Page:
As the digital revolution continues to force the music industry to evolve, more and more independent artists – musicians who don’t have and, more significantly, don’t need, the support and control of the erstwhile music making machine – are finding their own way to success. One of those artists is singer, pianist and songwriter Shaun Barrowes.
Barrowes may be best known for his recent climb up the American Idol ladder, but his brief foray into the pop culture trenches is actually among the least of his accomplishments. While he did make it into the Final 48 during Hollywood Week of the show’s 7th season, Barrowes says that losing probably did more than winning could have done to help move him toward crafting his new CD, Big Bang Theory.
“American Idol basically allotted me five months of ‘vacation time,’ during which I got back in shape, fine tuned my vocal and piano skills, and read up on the changing music industry, preparing my mind for what was to come. I recharged my batteries, as I was a little burnt out from a 6 month tour I had booked and promoted myself,” he explains.
That tour, which took Barrowes to 23 cities and helped to further increase his dedicated fan base, was just one of the milestones Barrowes has achieved in the past few months as a result of his exceptional combination of talent and drive. In May, he won first place in the Slice the Pie competition, which has provided him with a financial windfall that will allow him to move his career to an even higher level. He’s also recently recorded a new single for the Brazilian market, and composed music for an animated children’s TV show and for a big, upcoming video game.
Barrowes’ release of Big Bang Theory is a significant milestone for this gifted artist, who has been working towards this goal practically since he was a toddler. “I’ve been performing since I was three years old and writing songs since I was 15. I’ve been making music since I was 16, when I cut my first album…I spent a few years in Los Angeles writing for other artists and playing keyboards in a rock band (Spankbaby) for Sony Records,” recaps Barrowes.
Big Bang Theory is a solid cross-over CD that bridges the musical span between jazz and pop sensibilities. Featuring 12 original compositions, Big Bang Theory emphasizes Barrowes’ talent at crafting songs with engaging melodies and affecting lyrics which reflect the confluence of influences that Barrowes claims as significant to the formation of his own, original style: Billy Joel, early Michael Jackson, Sting and Gershwin. “Sting gave me a new appreciation for song development, new arrangement styles and lyrical depth, and Michael Jackson's passionate singing and dancing were very inspiring and still help to fuel my own passion,” says Barrowes. “Gershwin was a brilliant songwriter and composer and his style has rubbed off on me as well.”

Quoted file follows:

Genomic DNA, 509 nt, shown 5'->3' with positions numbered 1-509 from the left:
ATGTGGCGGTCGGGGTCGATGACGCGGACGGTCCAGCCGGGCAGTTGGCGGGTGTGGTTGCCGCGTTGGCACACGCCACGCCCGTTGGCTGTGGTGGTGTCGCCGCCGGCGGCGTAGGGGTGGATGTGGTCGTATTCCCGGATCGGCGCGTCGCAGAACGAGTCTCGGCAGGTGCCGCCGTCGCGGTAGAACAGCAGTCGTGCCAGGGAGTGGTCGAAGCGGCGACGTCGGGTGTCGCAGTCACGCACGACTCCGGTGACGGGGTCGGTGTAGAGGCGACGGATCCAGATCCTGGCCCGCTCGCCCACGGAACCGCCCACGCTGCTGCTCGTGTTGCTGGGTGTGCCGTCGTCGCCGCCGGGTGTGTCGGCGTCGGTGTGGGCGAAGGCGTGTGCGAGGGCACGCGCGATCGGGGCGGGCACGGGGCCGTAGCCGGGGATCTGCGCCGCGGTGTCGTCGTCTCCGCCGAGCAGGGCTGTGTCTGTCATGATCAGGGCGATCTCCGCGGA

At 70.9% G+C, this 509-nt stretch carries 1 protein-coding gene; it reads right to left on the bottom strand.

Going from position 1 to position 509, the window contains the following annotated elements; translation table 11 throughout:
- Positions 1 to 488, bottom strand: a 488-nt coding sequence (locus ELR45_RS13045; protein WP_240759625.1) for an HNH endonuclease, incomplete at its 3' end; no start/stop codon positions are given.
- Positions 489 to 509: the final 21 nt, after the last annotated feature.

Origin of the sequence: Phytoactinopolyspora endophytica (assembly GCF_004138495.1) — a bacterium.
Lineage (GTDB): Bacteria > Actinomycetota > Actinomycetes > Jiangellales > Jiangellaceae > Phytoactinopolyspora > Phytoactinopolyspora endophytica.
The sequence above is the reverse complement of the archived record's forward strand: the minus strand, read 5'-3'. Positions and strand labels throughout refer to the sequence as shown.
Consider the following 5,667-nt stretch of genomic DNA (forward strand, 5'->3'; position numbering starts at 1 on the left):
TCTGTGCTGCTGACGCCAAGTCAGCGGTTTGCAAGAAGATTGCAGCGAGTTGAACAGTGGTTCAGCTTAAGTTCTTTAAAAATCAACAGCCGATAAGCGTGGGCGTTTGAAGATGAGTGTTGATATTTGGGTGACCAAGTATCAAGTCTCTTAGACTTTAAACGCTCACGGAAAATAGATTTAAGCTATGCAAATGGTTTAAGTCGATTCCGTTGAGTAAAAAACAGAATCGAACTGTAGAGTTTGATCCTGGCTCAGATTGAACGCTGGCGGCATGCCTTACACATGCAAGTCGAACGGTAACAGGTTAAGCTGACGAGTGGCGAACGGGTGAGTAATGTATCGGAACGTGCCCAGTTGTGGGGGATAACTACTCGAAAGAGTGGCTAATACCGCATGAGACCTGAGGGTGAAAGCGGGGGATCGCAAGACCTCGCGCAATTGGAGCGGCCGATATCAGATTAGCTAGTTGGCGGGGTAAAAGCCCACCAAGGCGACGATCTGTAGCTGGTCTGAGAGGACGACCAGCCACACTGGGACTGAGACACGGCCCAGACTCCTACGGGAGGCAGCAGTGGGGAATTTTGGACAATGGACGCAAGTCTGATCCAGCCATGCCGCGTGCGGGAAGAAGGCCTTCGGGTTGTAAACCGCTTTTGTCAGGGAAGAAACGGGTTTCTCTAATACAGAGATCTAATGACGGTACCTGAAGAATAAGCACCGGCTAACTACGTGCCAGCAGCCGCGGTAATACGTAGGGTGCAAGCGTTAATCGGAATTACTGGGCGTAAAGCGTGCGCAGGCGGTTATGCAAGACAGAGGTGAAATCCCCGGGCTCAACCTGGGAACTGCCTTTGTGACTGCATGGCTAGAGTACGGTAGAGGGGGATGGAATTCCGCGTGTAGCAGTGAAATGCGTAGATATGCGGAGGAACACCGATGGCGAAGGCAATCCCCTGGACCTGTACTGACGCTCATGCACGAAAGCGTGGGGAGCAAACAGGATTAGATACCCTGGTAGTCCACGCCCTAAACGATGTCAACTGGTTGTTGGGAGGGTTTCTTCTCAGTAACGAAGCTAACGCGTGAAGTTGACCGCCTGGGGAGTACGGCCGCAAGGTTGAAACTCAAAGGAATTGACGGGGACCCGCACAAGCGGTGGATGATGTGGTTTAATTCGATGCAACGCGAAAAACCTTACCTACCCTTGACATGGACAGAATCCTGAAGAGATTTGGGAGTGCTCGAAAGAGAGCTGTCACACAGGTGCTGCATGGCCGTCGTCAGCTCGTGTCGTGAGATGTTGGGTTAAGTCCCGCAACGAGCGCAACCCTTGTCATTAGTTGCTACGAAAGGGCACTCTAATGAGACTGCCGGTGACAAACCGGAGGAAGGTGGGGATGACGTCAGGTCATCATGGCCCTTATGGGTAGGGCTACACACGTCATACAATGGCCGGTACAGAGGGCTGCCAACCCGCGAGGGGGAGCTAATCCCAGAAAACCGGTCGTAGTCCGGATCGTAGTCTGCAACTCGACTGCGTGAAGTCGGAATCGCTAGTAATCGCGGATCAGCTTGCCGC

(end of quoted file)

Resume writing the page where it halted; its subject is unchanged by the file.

Barrowes’ approach to playing piano was greatly influenced by Billy Joel, who, he says, “inspired me to keep pounding on the keys. Because I'm such a hard hitter (I’m known as ‘Hammer Hands’) the phrase ‘tickle the ivories’ really doesn't apply to me.”
Big Bang Theory’s tunes range from energetic, swinging numbers (“Hop, Skip and a Jump”) to poignant ballads (“In My Back Pocket” and “I Still Loved You”) to such romantic offerings as “When I Take Your Hand.” During a recent appearance on the Ellen DeGeneres show, Celine Dion, who is certainly no stranger to well crafted songs, said that hearing “When I Take Your Hand” made her want to renew her wedding vows. And while music critics have begun to draw comparisons between Barrowes and Jamie Cullum, another hard-hitting pianist and vocalist who stylistically rides the pendulum that sways between rock, pop, and jazz, Barrowes’ style is just as close to Coldplay and John Mayer as it is to Cullum or Michael Buble΄.
Comparisons and influences notwithstanding, the one thing that is certain that Shaun Barrowes is an artist whose career is fueled by equal parts style, substance and smarts, and who knows exactly where he is headed. “I want people to realize that I'm a versatile songwriter, and that I'm very passionate about my music. I'm not just a jazz singer, or a piano/rock artist. I'd compare my music to the light that's refracted through a prism. It comes out in a variety of patterns and colors, but all derives from the same prism and same light source.”